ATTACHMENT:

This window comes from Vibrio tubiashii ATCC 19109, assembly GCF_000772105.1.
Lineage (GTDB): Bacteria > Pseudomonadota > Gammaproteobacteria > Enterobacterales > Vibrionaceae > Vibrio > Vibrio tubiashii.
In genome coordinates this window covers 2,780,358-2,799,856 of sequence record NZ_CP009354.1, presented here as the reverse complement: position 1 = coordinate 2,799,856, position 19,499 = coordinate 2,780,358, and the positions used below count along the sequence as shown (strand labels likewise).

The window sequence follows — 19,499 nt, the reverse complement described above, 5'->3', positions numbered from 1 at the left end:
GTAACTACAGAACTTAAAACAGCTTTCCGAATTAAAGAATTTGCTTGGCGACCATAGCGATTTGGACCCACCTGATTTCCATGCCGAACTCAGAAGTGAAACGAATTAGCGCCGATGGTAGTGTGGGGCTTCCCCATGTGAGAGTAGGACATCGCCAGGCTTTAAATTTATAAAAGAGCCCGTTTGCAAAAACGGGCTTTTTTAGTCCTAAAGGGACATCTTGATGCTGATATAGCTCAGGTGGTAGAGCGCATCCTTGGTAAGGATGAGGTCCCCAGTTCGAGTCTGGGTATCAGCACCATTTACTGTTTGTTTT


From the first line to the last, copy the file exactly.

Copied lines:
This window comes from Vibrio tubiashii ATCC 19109, assembly GCF_000772105.1.
Lineage (GTDB): Bacteria > Pseudomonadota > Gammaproteobacteria > Enterobacterales > Vibrionaceae > Vibrio > Vibrio tubiashii.
In genome coordinates this window covers 2,780,358-2,799,856 of sequence record NZ_CP009354.1, presented here as the reverse complement: position 1 = coordinate 2,799,856, position 19,499 = coordinate 2,780,358, and the positions used below count along the sequence as shown (strand labels likewise).

The window sequence follows — 19,499 nt, the reverse complement described above, 5'->3', positions numbered from 1 at the left end:
GTAACTACAGAACTTAAAACAGCTTTCCGAATTAAAGAATTTGCTTGGCGACCATAGCGATTTGGACCCACCTGATTTCCATGCCGAACTCAGAAGTGAAACGAATTAGCGCCGATGGTAGTGTGGGGCTTCCCCATGTGAGAGTAGGACATCGCCAGGCTTTAAATTTATAAAAGAGCCCGTTTGCAAAAACGGGCTTTTTTAGTCCTAAAGGGACATCTTGATGCTGATATAGCTCAGGTGGTAGAGCGCATCCTTGGTAAGGATGAGGTCCCCAGTTCGAGTCTGGGTATCAGCACCATTTACTGTTTGTTTT